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FAO and EBRD hold dialogue on the olive oil sector in West Bank and Gaza Strip

Stakeholders discuss opportunities to develop the sector
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March 2022 - The European Bank for Reconstruction and Development (EBRD) and the Food and Agriculture Organization of the United Nations (FAO) held a virtual round table to discuss options for sustainable development in the olive oil sector. The event was organized as part of the FAO-EBRD collaboration on olive oil in the West Bank and Gaza Strip funded by the Netherlands through EBRD’s Multi-donor Trust Fund.

Speaking during the event, Mr. Ciro Fiorillo, the head of the FAO Office for the West Bank and Gaza Strip (FAO WBGS) said the olive oil industry is very important to local farmers and that this dialogue is a welcoming move to harness the sector’s potential for the country.

“Utilizing more than 50% of total cropland, the olive oil sector remains an important sector for the West Bank and Gaza Strip, and olives are a strategic crop from an environmental, political and socio-economic perspective. The sector supports the livelihoods of at least 75,000 farmers and 100,000 seasonal jobs, and contributed to 15% of agricultural GDP in 2020,” said Mr Fiorillo.

The valorisation of olive oil residues into by-products, the improvement of water management, the manufacturing of sub-products and the introduction of renewable energy, were all discussed as potential ways for fostering sector growth during the discussions. In addition to this, monitoring and dissemination of data to support evidence-based policy and empowering private sector associations was also discussed.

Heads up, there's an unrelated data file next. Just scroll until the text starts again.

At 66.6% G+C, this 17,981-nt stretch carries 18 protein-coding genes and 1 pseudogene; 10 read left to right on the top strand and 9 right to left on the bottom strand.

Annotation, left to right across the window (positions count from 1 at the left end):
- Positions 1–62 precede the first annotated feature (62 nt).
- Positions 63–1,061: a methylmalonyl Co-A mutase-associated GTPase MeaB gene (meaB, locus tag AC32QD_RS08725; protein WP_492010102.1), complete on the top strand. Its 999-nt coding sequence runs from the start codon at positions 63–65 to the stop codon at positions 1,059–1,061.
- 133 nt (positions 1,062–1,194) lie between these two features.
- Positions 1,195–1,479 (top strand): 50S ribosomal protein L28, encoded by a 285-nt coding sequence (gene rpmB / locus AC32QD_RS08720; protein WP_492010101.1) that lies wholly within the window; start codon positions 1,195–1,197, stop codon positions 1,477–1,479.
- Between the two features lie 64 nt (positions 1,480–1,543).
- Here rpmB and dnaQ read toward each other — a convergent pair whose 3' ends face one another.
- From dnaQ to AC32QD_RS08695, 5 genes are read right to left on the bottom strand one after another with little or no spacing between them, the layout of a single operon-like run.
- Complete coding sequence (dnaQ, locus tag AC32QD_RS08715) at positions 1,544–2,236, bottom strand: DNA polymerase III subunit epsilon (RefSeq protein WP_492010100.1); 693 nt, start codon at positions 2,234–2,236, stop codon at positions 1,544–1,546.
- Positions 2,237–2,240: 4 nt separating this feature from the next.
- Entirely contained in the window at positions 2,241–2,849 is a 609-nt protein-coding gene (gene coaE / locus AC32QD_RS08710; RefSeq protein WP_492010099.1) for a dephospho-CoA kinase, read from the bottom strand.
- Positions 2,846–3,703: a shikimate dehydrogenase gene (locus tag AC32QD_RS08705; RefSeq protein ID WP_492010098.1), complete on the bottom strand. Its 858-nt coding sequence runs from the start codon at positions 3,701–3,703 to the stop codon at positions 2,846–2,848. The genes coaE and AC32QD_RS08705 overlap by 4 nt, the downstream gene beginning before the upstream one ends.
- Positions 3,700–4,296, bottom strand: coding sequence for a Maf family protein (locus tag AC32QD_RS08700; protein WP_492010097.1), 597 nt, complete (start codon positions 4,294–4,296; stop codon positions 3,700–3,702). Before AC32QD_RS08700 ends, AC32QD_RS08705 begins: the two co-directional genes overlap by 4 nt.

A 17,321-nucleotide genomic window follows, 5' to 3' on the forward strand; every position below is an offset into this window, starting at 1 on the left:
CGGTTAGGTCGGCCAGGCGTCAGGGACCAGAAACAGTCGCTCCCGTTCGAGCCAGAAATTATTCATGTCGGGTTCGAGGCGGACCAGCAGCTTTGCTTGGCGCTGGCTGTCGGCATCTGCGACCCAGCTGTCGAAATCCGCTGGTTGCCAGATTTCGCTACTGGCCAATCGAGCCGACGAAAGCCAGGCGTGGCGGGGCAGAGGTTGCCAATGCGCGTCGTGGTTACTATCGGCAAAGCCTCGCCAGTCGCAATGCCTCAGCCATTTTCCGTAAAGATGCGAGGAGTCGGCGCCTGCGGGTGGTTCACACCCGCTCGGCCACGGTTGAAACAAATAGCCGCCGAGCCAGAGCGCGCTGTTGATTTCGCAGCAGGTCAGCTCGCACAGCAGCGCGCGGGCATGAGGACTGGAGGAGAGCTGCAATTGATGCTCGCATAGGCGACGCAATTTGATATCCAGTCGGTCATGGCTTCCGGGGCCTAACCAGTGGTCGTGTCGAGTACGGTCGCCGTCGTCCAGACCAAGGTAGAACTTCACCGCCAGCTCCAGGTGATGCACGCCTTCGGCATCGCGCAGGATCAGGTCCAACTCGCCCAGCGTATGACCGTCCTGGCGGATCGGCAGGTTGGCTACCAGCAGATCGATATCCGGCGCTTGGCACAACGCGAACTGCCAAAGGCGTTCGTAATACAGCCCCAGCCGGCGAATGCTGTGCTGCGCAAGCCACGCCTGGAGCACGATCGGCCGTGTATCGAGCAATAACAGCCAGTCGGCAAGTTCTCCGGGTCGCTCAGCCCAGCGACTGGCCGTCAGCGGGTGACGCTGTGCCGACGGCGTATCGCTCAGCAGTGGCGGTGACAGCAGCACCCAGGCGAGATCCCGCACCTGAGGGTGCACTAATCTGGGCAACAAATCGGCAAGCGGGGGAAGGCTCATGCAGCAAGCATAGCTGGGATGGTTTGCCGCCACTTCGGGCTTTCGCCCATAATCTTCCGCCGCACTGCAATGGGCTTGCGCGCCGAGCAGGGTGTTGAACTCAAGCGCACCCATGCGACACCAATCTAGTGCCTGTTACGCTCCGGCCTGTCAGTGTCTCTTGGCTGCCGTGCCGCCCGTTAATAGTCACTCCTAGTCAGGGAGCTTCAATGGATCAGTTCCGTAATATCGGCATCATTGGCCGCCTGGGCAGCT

The olive sector in the West Bank and Gaza Strip: one sector, many different realities  

Between January 2020 and March 2021, the EBRD and FAO conducted a review of the olive oil value chain to identify opportunities for growth along the value chain.

The findings of the study show that the West Bank and Gaza Strip operate as two very different markets: the production of olives is concentrated in the West Bank, where small-scale extensive farming remains predominant. The lack of modern farming practices, land fragmentation and absence of irrigation are some of the factors that are having a negative impact on production efficiency at the farm level.

While yields are higher in the Gaza Strip region due to, among other things, more intensive farming practices, the overall productivity of olive farming remains low compared to international standards. In addition, the increasing water salinity in the Gaza Strip and climate change could put further pressure on water availability and challenge productivity of the sector in the coming years.

The West Bank and Gaza Strip have a modern processing sector, which is a key factor for producing extra virgin olive oil. There are opportunities to scale-up the adoption of good production practices and structure the organization of the sector to increase the processing efficiency and quality of olive oil.

In comparison to international standards, the cost of production in the West Bank is still high. This is due to the high cost of fertilizers, water and labour. Trade policy provides protection to olive oil producers in both areas, which results in domestic prices being substantially above international prices. They have consolidated their exports to specific international markets that look for olive oil from these areas and in 2019 this amounted to USD 52 million in revenue.